Mmkay, so, when I make bold claims like “This is how Buff Ex prices their stuff,” I should probs note that said claims are, ultimately, subjective at best. The only peeps who really know what’s up are those on the other side of the register: The employees. Lucky for us, a former Buff Exchange Staffer commented on the Price Point Phenomenon, and was kind enough to give us the full scoop. Make that two scoops with hot fudge and nuts. If you ever wondered how to sell your old stuff, wonder no more. This girl’s got it covered.
Bullet points, numbers, bolds and italics my additions, FYI. Am totally incapable of not adding my two cents.
1. Most important is the LOOK or cut. Is the piece cute, current, desirable, in good condition? This has nothing to do with brand or era, simply: will someone today, August 3, 2009, look at this and want it as is? (An excellent question, methinks.)
2. The next factor of consideration is the brand and approximate year, which can skew the price up or down based mostly on the quality.
*If you have a 2008 GAP t-shirt, Buffalo really can’t price that for any higher than it went on sale for (probably $3.99 if you’ve ever experienced a GAP clearance rack). GAP (and brands like it) turn their inventory quickly so a basic piece from a mass retailer gets stale quickly. (Another reason not to buy corporate mass produced junk – you can’t re-sell it for anything substantial.)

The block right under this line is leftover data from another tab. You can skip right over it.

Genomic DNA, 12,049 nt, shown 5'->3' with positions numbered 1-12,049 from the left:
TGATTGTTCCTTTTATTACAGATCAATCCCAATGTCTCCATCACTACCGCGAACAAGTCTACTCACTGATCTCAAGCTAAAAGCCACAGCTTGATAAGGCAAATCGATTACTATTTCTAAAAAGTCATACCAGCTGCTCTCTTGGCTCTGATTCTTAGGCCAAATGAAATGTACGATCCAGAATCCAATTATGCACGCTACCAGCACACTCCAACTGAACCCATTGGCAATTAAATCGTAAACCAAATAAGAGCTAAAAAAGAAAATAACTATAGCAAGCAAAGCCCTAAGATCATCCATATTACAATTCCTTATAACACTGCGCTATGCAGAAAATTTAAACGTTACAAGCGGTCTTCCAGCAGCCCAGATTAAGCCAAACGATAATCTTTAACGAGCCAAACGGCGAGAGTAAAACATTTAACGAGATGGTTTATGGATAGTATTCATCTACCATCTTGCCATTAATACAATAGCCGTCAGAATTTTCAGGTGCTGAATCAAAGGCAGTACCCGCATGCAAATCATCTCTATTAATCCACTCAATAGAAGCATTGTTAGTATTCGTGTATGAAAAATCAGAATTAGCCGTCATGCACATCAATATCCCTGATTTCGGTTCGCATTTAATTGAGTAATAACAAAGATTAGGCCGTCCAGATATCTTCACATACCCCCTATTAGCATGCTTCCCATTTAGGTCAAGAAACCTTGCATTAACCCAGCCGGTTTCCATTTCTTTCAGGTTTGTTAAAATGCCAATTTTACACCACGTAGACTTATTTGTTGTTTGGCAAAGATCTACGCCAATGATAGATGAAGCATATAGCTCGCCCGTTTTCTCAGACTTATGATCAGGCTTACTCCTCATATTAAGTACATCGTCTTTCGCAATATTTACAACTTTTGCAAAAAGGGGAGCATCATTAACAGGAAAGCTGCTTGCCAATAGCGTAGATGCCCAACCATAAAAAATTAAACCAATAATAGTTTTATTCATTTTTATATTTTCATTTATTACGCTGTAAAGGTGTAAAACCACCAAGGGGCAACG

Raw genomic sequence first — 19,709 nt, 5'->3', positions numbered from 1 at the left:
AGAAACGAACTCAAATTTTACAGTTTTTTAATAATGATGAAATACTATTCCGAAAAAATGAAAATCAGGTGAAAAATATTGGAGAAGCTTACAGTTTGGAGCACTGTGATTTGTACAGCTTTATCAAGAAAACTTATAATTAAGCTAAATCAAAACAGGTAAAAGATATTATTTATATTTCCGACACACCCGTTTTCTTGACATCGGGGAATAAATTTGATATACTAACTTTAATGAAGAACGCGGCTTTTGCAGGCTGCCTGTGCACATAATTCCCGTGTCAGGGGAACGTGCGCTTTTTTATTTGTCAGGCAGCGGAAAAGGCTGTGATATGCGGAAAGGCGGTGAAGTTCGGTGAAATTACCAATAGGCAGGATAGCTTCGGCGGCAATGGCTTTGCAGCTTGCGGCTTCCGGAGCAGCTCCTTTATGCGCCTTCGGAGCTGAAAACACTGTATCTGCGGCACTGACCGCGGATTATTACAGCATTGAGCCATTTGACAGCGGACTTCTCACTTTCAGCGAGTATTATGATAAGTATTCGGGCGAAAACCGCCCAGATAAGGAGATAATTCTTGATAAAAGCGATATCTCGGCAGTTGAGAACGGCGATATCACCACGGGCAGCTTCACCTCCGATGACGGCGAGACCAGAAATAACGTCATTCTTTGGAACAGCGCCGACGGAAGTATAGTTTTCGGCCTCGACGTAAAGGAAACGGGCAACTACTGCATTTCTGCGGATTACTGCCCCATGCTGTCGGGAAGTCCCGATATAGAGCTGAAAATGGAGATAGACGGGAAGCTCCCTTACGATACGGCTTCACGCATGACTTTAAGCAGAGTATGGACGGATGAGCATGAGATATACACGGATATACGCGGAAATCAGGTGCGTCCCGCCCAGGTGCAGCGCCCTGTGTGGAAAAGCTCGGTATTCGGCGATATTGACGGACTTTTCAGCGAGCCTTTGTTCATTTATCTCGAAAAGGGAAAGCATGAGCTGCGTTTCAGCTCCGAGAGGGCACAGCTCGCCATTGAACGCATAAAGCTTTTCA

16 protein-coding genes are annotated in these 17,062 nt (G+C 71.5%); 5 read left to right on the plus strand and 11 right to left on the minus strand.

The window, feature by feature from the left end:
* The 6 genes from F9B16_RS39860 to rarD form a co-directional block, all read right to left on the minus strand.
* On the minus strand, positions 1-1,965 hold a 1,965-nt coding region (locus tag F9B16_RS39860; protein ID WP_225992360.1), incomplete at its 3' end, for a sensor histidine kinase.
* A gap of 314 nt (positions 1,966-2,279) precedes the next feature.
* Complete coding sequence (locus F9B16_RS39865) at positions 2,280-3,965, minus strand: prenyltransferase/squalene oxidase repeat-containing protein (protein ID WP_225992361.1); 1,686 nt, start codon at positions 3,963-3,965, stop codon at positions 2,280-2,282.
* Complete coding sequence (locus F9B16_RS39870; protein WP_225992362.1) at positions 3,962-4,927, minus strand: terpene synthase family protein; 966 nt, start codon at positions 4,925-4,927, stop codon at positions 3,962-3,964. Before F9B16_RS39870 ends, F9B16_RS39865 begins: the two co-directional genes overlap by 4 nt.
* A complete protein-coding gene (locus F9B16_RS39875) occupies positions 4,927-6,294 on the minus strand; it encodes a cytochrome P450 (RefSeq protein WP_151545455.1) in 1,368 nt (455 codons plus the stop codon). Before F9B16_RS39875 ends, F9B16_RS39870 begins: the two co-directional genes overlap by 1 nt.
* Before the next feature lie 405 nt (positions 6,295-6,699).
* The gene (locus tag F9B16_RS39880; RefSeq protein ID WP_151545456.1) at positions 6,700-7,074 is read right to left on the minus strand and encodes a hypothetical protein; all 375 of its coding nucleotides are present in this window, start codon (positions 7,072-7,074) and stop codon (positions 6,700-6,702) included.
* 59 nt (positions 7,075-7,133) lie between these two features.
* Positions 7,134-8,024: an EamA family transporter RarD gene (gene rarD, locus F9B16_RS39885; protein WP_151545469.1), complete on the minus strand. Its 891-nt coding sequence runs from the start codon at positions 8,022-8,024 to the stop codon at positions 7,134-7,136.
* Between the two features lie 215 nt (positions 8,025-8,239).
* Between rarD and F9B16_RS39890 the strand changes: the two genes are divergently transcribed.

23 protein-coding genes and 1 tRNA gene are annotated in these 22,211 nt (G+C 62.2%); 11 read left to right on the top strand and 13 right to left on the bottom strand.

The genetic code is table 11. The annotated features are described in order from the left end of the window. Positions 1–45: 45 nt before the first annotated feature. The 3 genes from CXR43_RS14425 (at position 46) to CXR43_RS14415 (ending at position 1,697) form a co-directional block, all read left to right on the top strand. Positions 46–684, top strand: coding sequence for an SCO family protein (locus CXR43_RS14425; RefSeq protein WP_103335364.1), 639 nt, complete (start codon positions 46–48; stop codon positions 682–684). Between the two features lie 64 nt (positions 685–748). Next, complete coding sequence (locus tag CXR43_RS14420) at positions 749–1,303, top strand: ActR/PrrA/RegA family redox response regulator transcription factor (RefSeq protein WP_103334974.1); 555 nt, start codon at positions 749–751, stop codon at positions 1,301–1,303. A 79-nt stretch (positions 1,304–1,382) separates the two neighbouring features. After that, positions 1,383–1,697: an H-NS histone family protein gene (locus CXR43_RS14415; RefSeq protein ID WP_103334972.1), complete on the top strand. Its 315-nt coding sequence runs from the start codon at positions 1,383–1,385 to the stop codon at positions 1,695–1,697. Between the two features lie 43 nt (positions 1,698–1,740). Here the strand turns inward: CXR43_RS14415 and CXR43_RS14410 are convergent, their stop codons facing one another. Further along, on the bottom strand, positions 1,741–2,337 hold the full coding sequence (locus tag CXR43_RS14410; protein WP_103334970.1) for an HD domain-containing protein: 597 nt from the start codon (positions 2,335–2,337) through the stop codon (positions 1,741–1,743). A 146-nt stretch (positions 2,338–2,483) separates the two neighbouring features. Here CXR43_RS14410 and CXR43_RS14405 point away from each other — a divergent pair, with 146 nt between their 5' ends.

**Alternatively, a t-shirt from a higher end label, say Helmut Lang, will usually be made with more interesting design details, higher quality materials, and better finishing processes (check out the seams on a cheap t-shirt and a higher end t-shirt or the hem finish on skirts of various brands). (Oooh! I WILL!)
Let’s apply what we’ve learned so far to two examples. New (ish) L.A.M.B. pumps are priced at $60 because L.A.M.B. is a current, on-trend brand. Also the holy grail of heels.
Older, more vintage-esque Bottega Veneta pumps are priced at $36, even though BV’s retail prices are even more obscene than L.A.M.B.’s. Regardless, both pairs are pretty kickass, IMHO.
A mere half size stood between me and both pairs of these glorious shoes. Can I get a TRAGIC.
Mmkay, back to our Buff Ex Staffer.
3. So after cut, condition, and label are concerned, the buyer checks out the fabric. Poly-blend is going to go for lower, 100% combed cotton is going to go for higher, you can imagine why. (Even at resale, Green is like-so-hot-right now.)
4. Additionally the current season (as in weather) will come into play. (Yes, it’s true – re-sale actually doesn’t give a shit about what’s In for Spring 2010 if it’s September 2009. Practical fashion – who knew?)
*A fabulous MJ parka (Marc Jacobs – HELLO!) WILL be bought in August, but for a much lower price than if the seller brought it in in October. (Ah HA.)
**A good condition North Face jacket will probably not be purchased in August because it will certainly come in again in colder weather, meaning some other person will be trying to sell that style later and it’s not necessary to pick it up in the dead of summer. This is because Buffalo can only afford to hold onto stuff for so long before it goes on sale.
Addendum: Items purchased for the store in August will be put on sale for 50% off in October. At the end of October, they are donated. Having undesirable or out of season stuff in the store takes up space where cute, current pieces could be hanging. (Word. To. That.)
Final Thought: Basically, if you wouldn’t give the stuff you’re selling to your sister/cousin/friend/mom to wear right now, some random girl shopping at Buffalo Exchange isn’t going to want it either. (Truer words were never spoken.)
A big shout out to our Buff Ex Staffer for disclosing what amounts to the best Sharesies EVER.
She will now obvs have good shopping karma for life.